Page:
UK traffic light food labelling accused of impeding the free movement of goods

The EC has formally opened infraction proceedings against the UK for its’ voluntary 'traffic light' food labelling system. This is the grading of how much fat, saturated fats, sugar, and salt are in that food by use of red (high), amber (moderate) and green (low) colours. The UK has 2 months to respond, roughly the end of November 2014.

The adoption of this voluntary labelling system by most major retailers in the UK has meant that this scheme has become very much part of regulation-like or ‘regulation-lite’ creep for many food producers. Reformulations tend to be driven more by what colour band or claim criteria a product will fall within than any adaptions to nutrients over and above this.

Earlier this year a large number of member states including Spain and Greece and led by Italy accused the traffic light scheme of impeding trade in the single market.  The scheme does not differentiate between different sorts of foods and is stated to be over-simplistic and a hindrance to marketing traditional foods, such as cheeses, salami and olive oil, as they would have a ‘red light’ due to their high fat content.

EU food labelling regulation 1169/ 2011 specifically states that whilst national measures may be permitted, they should not prohibit, impede or restrict the free movement of goods that are in conformity with EU law.  Any health or nutrition claim, explicit or implied, is covered by regulation 1924/2006 which applies strict criteria.

The difficulty of dividing up individual foods according to a nutrition criteria when they should be viewed as part of a general diet continues to perplex the EU who missed their deadline for nutrient profiles for foods bearing claims in January 2009.

The loophole, by which colours that consumers generally perceive to represent ‘stop’ or a warning, and ‘go’, avoid being an implicit health claim because they are part of a national scheme has always been difficult to substantiate.  Even more controversial was the argument some years ago that traffic lights should be part of national mandatory labelling legislation.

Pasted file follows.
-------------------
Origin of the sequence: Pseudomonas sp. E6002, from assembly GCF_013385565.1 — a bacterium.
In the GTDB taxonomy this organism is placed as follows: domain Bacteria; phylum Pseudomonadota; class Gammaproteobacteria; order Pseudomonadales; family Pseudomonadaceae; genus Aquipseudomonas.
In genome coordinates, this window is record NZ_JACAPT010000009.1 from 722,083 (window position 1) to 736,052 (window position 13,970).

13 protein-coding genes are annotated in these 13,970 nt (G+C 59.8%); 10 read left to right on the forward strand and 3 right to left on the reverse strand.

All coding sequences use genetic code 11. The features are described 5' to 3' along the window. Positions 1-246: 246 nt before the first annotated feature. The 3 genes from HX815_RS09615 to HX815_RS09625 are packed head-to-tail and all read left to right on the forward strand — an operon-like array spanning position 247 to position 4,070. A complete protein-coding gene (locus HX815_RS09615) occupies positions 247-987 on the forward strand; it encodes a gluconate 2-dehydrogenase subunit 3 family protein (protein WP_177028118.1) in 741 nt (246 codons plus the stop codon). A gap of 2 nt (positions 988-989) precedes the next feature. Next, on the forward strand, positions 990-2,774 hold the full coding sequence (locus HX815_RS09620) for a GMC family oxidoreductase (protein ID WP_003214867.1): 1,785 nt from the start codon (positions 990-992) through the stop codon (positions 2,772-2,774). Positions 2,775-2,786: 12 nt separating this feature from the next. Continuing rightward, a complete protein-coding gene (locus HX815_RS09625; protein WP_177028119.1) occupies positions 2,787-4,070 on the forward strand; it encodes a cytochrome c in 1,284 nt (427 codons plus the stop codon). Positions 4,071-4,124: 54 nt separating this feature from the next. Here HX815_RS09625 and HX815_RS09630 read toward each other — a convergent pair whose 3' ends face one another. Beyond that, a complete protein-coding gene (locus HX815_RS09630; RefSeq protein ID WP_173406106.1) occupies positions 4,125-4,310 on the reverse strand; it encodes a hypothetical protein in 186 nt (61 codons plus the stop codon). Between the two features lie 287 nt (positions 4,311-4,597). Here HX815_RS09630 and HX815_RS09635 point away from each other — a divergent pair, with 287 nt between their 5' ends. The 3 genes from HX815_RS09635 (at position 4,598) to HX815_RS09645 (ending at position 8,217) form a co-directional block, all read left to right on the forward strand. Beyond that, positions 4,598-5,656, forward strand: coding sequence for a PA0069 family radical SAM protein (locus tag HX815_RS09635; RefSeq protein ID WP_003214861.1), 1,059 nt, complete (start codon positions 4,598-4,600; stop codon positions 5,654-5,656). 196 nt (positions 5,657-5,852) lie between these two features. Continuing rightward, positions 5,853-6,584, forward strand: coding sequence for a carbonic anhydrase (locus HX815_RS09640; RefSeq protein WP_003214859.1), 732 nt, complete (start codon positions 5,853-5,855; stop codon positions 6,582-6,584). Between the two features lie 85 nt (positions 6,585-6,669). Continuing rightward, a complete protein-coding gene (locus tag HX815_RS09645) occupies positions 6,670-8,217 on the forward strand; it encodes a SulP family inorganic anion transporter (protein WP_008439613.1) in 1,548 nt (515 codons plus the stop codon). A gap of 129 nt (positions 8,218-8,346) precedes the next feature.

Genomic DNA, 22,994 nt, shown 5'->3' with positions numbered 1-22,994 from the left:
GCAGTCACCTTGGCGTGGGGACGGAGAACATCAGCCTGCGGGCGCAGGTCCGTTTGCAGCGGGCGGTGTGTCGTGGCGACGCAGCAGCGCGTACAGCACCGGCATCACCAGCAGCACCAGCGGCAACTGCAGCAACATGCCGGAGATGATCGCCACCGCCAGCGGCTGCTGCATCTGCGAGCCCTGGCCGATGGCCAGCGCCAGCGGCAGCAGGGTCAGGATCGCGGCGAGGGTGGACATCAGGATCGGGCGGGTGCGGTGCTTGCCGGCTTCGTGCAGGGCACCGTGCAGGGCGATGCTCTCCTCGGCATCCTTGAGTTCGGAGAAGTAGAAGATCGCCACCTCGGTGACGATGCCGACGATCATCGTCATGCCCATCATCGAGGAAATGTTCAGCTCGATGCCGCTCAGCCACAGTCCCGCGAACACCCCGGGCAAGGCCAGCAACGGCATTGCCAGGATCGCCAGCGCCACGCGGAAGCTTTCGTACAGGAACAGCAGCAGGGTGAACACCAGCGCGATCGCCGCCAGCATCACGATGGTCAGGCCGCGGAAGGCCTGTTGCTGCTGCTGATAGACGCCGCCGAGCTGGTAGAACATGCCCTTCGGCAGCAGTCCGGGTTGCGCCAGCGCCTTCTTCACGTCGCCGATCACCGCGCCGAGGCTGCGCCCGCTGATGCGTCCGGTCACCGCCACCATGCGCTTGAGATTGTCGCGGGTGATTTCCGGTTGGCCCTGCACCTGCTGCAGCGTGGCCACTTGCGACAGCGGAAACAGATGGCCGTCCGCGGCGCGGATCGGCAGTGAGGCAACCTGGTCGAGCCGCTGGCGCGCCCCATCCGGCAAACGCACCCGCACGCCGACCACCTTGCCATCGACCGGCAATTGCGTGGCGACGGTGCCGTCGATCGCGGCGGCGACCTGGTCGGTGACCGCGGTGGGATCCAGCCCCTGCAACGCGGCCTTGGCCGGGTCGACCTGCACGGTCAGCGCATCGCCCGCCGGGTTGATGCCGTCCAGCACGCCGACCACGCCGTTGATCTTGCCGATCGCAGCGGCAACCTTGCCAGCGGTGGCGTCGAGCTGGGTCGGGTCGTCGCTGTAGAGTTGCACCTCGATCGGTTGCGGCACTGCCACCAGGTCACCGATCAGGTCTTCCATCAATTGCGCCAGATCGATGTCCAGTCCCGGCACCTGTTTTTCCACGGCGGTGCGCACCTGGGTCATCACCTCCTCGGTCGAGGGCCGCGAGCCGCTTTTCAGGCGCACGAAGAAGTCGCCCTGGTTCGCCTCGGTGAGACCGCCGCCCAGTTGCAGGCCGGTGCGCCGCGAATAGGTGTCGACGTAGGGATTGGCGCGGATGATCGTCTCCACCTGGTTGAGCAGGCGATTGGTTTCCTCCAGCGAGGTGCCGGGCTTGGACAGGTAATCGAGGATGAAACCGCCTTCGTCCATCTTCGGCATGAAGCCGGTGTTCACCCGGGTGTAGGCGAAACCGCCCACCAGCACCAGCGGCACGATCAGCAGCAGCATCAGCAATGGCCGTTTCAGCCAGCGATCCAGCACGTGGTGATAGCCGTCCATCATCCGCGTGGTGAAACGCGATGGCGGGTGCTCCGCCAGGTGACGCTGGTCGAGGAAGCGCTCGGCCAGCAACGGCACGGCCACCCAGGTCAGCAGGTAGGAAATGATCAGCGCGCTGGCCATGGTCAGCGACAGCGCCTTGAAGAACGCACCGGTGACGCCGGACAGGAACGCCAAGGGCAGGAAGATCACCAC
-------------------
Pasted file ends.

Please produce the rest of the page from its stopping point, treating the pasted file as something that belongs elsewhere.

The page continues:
A proliferation of national schemes, particularly if adopted by major national retailers, would divide the internal market and contradict the objective of the level playing field that EU Regulations 1169/2011 and 1924/2006 have sought.

Now as a pervasive voluntary scheme there is the argument that the UK traffic light system is hindering free trade. Perhaps it’s time for consumers to be educated on diet as a whole, alongside the mandatory ingredient labelling, (with mandatory nutrition labelling in a set form coming into force in 2016,) rather than for each food to be divided up and judged on certain selected constituent parts? The rival Guideline Daily Amount (GDA) labelling that lost out to traffic lights as the national recommended scheme at least was based specifically within an overall diet. 

Personal responsibility and education should be given equal importance to additional voluntary food labelling measures by consumer groups and government. Voluntary labelling should be truly voluntary in a free single market but to a larger extent this is really in the hands of the major retailers and the policies they decide to adopt. However, the loophole of national schemes should not represent a barrier to the free market. Developments on this are awaited with interest.

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